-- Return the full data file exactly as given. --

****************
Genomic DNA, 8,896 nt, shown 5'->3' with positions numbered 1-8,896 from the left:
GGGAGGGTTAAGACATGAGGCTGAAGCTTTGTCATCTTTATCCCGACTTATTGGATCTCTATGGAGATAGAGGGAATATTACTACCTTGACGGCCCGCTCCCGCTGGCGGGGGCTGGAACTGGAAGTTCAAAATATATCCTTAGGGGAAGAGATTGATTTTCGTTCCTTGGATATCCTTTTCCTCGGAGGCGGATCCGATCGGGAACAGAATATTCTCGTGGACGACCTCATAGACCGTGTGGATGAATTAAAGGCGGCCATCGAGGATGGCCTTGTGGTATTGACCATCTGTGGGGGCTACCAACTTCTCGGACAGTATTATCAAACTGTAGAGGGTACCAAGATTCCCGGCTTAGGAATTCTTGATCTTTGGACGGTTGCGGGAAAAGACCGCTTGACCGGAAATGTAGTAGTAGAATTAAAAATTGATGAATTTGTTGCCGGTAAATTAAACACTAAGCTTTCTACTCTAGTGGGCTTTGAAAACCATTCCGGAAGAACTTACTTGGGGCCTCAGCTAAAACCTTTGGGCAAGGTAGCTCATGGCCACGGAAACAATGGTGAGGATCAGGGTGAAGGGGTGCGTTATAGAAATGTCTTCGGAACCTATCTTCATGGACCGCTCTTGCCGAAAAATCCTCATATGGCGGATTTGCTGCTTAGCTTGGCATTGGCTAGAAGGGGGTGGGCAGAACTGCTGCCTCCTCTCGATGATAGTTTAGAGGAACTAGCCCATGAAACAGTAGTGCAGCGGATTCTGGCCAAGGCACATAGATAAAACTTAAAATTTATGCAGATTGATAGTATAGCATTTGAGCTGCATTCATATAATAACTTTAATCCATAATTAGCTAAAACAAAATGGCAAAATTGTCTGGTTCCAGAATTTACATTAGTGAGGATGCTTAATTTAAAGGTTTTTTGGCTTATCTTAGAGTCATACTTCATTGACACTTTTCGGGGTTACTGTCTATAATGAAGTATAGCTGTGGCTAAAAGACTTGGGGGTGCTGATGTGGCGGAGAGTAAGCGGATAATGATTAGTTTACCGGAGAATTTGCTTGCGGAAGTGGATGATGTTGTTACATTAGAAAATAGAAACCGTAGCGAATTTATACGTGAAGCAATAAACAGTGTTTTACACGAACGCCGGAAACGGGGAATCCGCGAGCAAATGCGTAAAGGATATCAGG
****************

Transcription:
Genomic DNA, 8,896 nt, shown 5'->3' with positions numbered 1-8,896 from the left:
GGGAGGGTTAAGACATGAGGCTGAAGCTTTGTCATCTTTATCCCGACTTATTGGATCTCTATGGAGATAGAGGGAATATTACTACCTTGACGGCCCGCTCCCGCTGGCGGGGGCTGGAACTGGAAGTTCAAAATATATCCTTAGGGGAAGAGATTGATTTTCGTTCCTTGGATATCCTTTTCCTCGGAGGCGGATCCGATCGGGAACAGAATATTCTCGTGGACGACCTCATAGACCGTGTGGATGAATTAAAGGCGGCCATCGAGGATGGCCTTGTGGTATTGACCATCTGTGGGGGCTACCAACTTCTCGGACAGTATTATCAAACTGTAGAGGGTACCAAGATTCCCGGCTTAGGAATTCTTGATCTTTGGACGGTTGCGGGAAAAGACCGCTTGACCGGAAATGTAGTAGTAGAATTAAAAATTGATGAATTTGTTGCCGGTAAATTAAACACTAAGCTTTCTACTCTAGTGGGCTTTGAAAACCATTCCGGAAGAACTTACTTGGGGCCTCAGCTAAAACCTTTGGGCAAGGTAGCTCATGGCCACGGAAACAATGGTGAGGATCAGGGTGAAGGGGTGCGTTATAGAAATGTCTTCGGAACCTATCTTCATGGACCGCTCTTGCCGAAAAATCCTCATATGGCGGATTTGCTGCTTAGCTTGGCATTGGCTAGAAGGGGGTGGGCAGAACTGCTGCCTCCTCTCGATGATAGTTTAGAGGAACTAGCCCATGAAACAGTAGTGCAGCGGATTCTGGCCAAGGCACATAGATAAAACTTAAAATTTATGCAGATTGATAGTATAGCATTTGAGCTGCATTCATATAATAACTTTAATCCATAATTAGCTAAAACAAAATGGCAAAATTGTCTGGTTCCAGAATTTACATTAGTGAGGATGCTTAATTTAAAGGTTTTTTGGCTTATCTTAGAGTCATACTTCATTGACACTTTTCGGGGTTACTGTCTATAATGAAGTATAGCTGTGGCTAAAAGACTTGGGGGTGCTGATGTGGCGGAGAGTAAGCGGATAATGATTAGTTTACCGGAGAATTTGCTTGCGGAAGTGGATGATGTTGTTACATTAGAAAATAGAAACCGTAGCGAATTTATACGTGAAGCAATAAACAGTGTTTTACACGAACGCCGGAAACGGGGAATCCGCGAGCAAATGCGTAAAGGATATCAGG